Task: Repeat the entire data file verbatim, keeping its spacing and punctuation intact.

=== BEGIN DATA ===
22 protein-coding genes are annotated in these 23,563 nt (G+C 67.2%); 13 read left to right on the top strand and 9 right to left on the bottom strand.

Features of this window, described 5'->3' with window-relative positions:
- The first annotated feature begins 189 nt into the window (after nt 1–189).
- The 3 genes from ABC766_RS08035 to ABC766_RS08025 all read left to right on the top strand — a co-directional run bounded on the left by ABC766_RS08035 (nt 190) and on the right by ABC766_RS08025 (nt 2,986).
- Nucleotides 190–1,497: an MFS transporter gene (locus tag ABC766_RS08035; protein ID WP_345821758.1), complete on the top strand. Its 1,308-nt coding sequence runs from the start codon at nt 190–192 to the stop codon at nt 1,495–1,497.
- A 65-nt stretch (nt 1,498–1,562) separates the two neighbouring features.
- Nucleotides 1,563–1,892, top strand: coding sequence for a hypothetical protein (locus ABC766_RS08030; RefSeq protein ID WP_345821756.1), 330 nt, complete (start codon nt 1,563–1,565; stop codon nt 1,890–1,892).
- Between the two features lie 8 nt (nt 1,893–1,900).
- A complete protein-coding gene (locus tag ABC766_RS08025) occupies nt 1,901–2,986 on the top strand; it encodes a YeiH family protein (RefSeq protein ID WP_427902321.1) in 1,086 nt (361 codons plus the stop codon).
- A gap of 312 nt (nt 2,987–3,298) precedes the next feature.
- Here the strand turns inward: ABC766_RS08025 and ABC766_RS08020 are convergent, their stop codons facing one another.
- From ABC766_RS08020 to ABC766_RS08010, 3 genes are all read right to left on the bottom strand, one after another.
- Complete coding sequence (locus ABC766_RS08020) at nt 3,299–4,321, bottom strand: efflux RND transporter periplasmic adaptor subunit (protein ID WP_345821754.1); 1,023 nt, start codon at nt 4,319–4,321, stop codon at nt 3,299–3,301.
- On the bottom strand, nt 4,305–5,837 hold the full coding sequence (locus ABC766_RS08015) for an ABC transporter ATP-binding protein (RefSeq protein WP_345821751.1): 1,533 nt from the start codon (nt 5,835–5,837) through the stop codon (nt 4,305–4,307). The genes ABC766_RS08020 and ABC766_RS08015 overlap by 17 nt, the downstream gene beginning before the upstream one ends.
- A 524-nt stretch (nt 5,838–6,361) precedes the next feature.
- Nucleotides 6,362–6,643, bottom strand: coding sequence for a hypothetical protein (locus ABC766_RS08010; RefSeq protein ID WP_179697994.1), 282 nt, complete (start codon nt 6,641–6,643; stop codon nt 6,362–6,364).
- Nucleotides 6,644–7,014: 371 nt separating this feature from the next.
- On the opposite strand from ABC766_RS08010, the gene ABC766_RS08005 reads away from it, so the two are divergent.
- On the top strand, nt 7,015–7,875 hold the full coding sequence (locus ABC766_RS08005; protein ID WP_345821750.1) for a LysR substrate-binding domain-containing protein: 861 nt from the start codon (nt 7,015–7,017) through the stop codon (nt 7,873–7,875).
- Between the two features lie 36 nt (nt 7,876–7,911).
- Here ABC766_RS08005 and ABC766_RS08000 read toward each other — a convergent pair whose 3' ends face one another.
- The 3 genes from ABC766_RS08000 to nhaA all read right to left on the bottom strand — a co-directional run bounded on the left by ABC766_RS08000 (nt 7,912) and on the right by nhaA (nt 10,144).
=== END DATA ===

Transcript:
22 protein-coding genes are annotated in these 23,563 nt (G+C 67.2%); 13 read left to right on the top strand and 9 right to left on the bottom strand.

Features of this window, described 5'->3' with window-relative positions:
- The first annotated feature begins 189 nt into the window (after nt 1–189).
- The 3 genes from ABC766_RS08035 to ABC766_RS08025 all read left to right on the top strand — a co-directional run bounded on the left by ABC766_RS08035 (nt 190) and on the right by ABC766_RS08025 (nt 2,986).
- Nucleotides 190–1,497: an MFS transporter gene (locus tag ABC766_RS08035; protein ID WP_345821758.1), complete on the top strand. Its 1,308-nt coding sequence runs from the start codon at nt 190–192 to the stop codon at nt 1,495–1,497.
- A 65-nt stretch (nt 1,498–1,562) separates the two neighbouring features.
- Nucleotides 1,563–1,892, top strand: coding sequence for a hypothetical protein (locus ABC766_RS08030; RefSeq protein ID WP_345821756.1), 330 nt, complete (start codon nt 1,563–1,565; stop codon nt 1,890–1,892).
- Between the two features lie 8 nt (nt 1,893–1,900).
- A complete protein-coding gene (locus tag ABC766_RS08025) occupies nt 1,901–2,986 on the top strand; it encodes a YeiH family protein (RefSeq protein ID WP_427902321.1) in 1,086 nt (361 codons plus the stop codon).
- A gap of 312 nt (nt 2,987–3,298) precedes the next feature.
- Here the strand turns inward: ABC766_RS08025 and ABC766_RS08020 are convergent, their stop codons facing one another.
- From ABC766_RS08020 to ABC766_RS08010, 3 genes are all read right to left on the bottom strand, one after another.
- Complete coding sequence (locus ABC766_RS08020) at nt 3,299–4,321, bottom strand: efflux RND transporter periplasmic adaptor subunit (protein ID WP_345821754.1); 1,023 nt, start codon at nt 4,319–4,321, stop codon at nt 3,299–3,301.
- On the bottom strand, nt 4,305–5,837 hold the full coding sequence (locus ABC766_RS08015) for an ABC transporter ATP-binding protein (RefSeq protein WP_345821751.1): 1,533 nt from the start codon (nt 5,835–5,837) through the stop codon (nt 4,305–4,307). The genes ABC766_RS08020 and ABC766_RS08015 overlap by 17 nt, the downstream gene beginning before the upstream one ends.
- A 524-nt stretch (nt 5,838–6,361) precedes the next feature.
- Nucleotides 6,362–6,643, bottom strand: coding sequence for a hypothetical protein (locus ABC766_RS08010; RefSeq protein ID WP_179697994.1), 282 nt, complete (start codon nt 6,641–6,643; stop codon nt 6,362–6,364).
- Nucleotides 6,644–7,014: 371 nt separating this feature from the next.
- On the opposite strand from ABC766_RS08010, the gene ABC766_RS08005 reads away from it, so the two are divergent.
- On the top strand, nt 7,015–7,875 hold the full coding sequence (locus ABC766_RS08005; protein ID WP_345821750.1) for a LysR substrate-binding domain-containing protein: 861 nt from the start codon (nt 7,015–7,017) through the stop codon (nt 7,873–7,875).
- Between the two features lie 36 nt (nt 7,876–7,911).
- Here ABC766_RS08005 and ABC766_RS08000 read toward each other — a convergent pair whose 3' ends face one another.
- The 3 genes from ABC766_RS08000 to nhaA all read right to left on the bottom strand — a co-directional run bounded on the left by ABC766_RS08000 (nt 7,912) and on the right by nhaA (nt 10,144).